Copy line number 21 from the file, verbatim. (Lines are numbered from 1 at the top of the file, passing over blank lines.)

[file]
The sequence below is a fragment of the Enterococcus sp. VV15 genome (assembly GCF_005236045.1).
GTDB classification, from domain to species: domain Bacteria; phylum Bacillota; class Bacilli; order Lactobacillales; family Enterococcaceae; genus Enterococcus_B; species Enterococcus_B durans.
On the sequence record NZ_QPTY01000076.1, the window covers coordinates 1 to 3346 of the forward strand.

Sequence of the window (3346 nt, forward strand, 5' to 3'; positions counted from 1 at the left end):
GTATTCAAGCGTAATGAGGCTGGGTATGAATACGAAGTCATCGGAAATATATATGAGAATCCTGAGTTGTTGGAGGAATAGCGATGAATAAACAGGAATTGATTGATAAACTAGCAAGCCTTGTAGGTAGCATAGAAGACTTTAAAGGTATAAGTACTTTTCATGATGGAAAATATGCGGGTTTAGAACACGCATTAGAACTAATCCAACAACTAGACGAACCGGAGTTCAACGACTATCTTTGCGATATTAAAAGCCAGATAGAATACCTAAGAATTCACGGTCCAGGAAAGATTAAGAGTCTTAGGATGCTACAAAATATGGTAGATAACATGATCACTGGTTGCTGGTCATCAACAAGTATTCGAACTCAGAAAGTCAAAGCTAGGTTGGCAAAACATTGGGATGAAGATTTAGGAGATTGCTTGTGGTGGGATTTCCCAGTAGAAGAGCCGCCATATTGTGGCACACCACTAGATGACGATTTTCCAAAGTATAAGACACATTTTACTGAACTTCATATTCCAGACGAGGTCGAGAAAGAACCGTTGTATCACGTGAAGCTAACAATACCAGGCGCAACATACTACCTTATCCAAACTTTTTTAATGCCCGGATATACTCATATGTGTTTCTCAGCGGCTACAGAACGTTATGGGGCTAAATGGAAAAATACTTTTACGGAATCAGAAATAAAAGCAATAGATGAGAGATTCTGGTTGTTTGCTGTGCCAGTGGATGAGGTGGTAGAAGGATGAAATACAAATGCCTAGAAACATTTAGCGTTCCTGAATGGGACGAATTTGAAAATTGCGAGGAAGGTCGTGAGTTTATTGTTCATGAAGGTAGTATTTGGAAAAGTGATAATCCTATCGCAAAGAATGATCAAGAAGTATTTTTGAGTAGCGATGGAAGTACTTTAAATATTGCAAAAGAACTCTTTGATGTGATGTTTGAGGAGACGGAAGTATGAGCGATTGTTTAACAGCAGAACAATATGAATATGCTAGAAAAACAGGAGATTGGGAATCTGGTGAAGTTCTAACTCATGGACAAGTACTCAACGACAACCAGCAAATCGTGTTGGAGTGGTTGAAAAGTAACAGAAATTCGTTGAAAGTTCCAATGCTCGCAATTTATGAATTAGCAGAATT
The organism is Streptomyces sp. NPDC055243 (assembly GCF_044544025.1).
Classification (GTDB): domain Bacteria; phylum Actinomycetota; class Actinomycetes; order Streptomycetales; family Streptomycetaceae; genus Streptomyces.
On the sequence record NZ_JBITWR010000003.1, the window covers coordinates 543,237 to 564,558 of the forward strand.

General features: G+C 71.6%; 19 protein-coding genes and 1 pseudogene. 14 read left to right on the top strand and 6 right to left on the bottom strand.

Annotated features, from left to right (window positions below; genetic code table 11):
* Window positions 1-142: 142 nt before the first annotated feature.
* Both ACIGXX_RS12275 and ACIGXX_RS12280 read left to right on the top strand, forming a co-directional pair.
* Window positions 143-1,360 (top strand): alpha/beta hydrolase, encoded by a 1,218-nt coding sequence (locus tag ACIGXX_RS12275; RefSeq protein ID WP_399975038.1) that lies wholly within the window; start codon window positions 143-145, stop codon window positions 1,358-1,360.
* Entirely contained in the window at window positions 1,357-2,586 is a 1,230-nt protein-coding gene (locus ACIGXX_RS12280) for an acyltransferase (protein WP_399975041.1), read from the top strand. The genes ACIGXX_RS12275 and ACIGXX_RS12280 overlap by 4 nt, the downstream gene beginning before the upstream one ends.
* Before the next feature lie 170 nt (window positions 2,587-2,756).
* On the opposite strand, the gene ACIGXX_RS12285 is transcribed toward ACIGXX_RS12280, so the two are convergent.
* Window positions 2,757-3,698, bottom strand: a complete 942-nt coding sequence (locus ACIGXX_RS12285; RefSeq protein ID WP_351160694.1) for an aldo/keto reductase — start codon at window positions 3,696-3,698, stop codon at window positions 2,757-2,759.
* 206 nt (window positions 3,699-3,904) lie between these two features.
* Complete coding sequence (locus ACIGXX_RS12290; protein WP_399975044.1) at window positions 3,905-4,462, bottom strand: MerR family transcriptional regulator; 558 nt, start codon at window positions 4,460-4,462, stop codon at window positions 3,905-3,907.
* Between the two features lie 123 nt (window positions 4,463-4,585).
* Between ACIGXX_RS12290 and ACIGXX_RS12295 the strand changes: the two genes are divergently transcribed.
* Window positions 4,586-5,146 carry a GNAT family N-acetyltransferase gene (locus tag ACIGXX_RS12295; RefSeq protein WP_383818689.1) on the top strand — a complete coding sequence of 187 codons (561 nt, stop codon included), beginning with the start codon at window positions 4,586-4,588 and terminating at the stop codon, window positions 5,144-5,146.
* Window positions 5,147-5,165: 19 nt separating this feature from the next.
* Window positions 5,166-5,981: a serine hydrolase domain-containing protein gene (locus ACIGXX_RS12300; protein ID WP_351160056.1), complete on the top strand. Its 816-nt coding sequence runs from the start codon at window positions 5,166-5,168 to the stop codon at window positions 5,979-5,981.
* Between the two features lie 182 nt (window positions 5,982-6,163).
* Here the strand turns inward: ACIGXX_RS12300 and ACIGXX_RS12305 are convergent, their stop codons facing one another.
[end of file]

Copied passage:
* Between ACIGXX_RS12290 and ACIGXX_RS12295 the strand changes: the two genes are divergently transcribed.